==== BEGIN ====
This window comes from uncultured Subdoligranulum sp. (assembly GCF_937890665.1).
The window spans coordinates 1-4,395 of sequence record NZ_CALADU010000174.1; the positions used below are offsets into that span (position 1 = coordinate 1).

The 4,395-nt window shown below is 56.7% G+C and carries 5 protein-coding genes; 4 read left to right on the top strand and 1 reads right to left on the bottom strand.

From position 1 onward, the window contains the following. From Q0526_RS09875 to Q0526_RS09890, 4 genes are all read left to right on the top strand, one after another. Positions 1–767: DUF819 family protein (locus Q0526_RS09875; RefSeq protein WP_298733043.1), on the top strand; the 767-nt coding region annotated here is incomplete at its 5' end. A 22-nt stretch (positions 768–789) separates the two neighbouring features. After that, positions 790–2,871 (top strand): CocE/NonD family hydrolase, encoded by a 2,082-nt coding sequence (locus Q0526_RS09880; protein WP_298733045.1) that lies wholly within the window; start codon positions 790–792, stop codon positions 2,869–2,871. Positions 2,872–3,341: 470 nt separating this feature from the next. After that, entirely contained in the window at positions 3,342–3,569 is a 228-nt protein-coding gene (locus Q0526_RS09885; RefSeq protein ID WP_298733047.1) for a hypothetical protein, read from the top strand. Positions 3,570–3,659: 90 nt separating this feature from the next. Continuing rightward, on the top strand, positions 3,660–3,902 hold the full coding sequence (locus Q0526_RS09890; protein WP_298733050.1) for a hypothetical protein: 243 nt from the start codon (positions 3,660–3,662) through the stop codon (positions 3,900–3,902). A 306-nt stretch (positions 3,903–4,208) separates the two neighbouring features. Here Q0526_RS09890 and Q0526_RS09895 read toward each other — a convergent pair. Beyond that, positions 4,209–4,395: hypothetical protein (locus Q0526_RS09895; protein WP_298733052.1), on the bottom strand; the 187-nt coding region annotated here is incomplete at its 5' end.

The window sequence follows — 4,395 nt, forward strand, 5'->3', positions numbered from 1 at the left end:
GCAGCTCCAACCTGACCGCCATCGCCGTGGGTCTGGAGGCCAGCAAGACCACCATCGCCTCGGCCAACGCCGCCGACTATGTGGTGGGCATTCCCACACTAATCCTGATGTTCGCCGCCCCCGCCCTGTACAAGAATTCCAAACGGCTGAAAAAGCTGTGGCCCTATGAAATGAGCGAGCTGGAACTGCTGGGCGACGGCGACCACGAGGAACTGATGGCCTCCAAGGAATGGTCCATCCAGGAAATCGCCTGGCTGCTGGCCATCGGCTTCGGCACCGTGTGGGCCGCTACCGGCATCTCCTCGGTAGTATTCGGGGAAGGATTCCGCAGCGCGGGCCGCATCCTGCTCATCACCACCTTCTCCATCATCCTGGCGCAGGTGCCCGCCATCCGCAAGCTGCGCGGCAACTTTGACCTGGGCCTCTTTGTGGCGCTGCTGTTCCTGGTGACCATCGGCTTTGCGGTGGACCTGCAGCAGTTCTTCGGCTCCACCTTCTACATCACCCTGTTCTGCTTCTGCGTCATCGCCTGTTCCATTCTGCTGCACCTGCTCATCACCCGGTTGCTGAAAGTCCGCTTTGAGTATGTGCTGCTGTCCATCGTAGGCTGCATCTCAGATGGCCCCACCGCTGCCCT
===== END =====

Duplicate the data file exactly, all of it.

This window comes from uncultured Subdoligranulum sp. (assembly GCF_937890665.1).
The window spans coordinates 1-4,395 of sequence record NZ_CALADU010000174.1; the positions used below are offsets into that span (position 1 = coordinate 1).

The 4,395-nt window shown below is 56.7% G+C and carries 5 protein-coding genes; 4 read left to right on the top strand and 1 reads right to left on the bottom strand.

From position 1 onward, the window contains the following. From Q0526_RS09875 to Q0526_RS09890, 4 genes are all read left to right on the top strand, one after another. Positions 1–767: DUF819 family protein (locus Q0526_RS09875; RefSeq protein WP_298733043.1), on the top strand; the 767-nt coding region annotated here is incomplete at its 5' end. A 22-nt stretch (positions 768–789) separates the two neighbouring features. After that, positions 790–2,871 (top strand): CocE/NonD family hydrolase, encoded by a 2,082-nt coding sequence (locus Q0526_RS09880; protein WP_298733045.1) that lies wholly within the window; start codon positions 790–792, stop codon positions 2,869–2,871. Positions 2,872–3,341: 470 nt separating this feature from the next. After that, entirely contained in the window at positions 3,342–3,569 is a 228-nt protein-coding gene (locus Q0526_RS09885; RefSeq protein ID WP_298733047.1) for a hypothetical protein, read from the top strand. Positions 3,570–3,659: 90 nt separating this feature from the next. Continuing rightward, on the top strand, positions 3,660–3,902 hold the full coding sequence (locus Q0526_RS09890; protein WP_298733050.1) for a hypothetical protein: 243 nt from the start codon (positions 3,660–3,662) through the stop codon (positions 3,900–3,902). A 306-nt stretch (positions 3,903–4,208) separates the two neighbouring features. Here Q0526_RS09890 and Q0526_RS09895 read toward each other — a convergent pair. Beyond that, positions 4,209–4,395: hypothetical protein (locus Q0526_RS09895; protein WP_298733052.1), on the bottom strand; the 187-nt coding region annotated here is incomplete at its 5' end.

The window sequence follows — 4,395 nt, forward strand, 5'->3', positions numbered from 1 at the left end:
GCAGCTCCAACCTGACCGCCATCGCCGTGGGTCTGGAGGCCAGCAAGACCACCATCGCCTCGGCCAACGCCGCCGACTATGTGGTGGGCATTCCCACACTAATCCTGATGTTCGCCGCCCCCGCCCTGTACAAGAATTCCAAACGGCTGAAAAAGCTGTGGCCCTATGAAATGAGCGAGCTGGAACTGCTGGGCGACGGCGACCACGAGGAACTGATGGCCTCCAAGGAATGGTCCATCCAGGAAATCGCCTGGCTGCTGGCCATCGGCTTCGGCACCGTGTGGGCCGCTACCGGCATCTCCTCGGTAGTATTCGGGGAAGGATTCCGCAGCGCGGGCCGCATCCTGCTCATCACCACCTTCTCCATCATCCTGGCGCAGGTGCCCGCCATCCGCAAGCTGCGCGGCAACTTTGACCTGGGCCTCTTTGTGGCGCTGCTGTTCCTGGTGACCATCGGCTTTGCGGTGGACCTGCAGCAGTTCTTCGGCTCCACCTTCTACATCACCCTGTTCTGCTTCTGCGTCATCGCCTGTTCCATTCTGCTGCACCTGCTCATCACCCGGTTGCTGAAAGTCCGCTTTGAGTATGTGCTGCTGTCCATCGTAGGCTGCATCTCAGATGGCCCCACCGCTGCCCT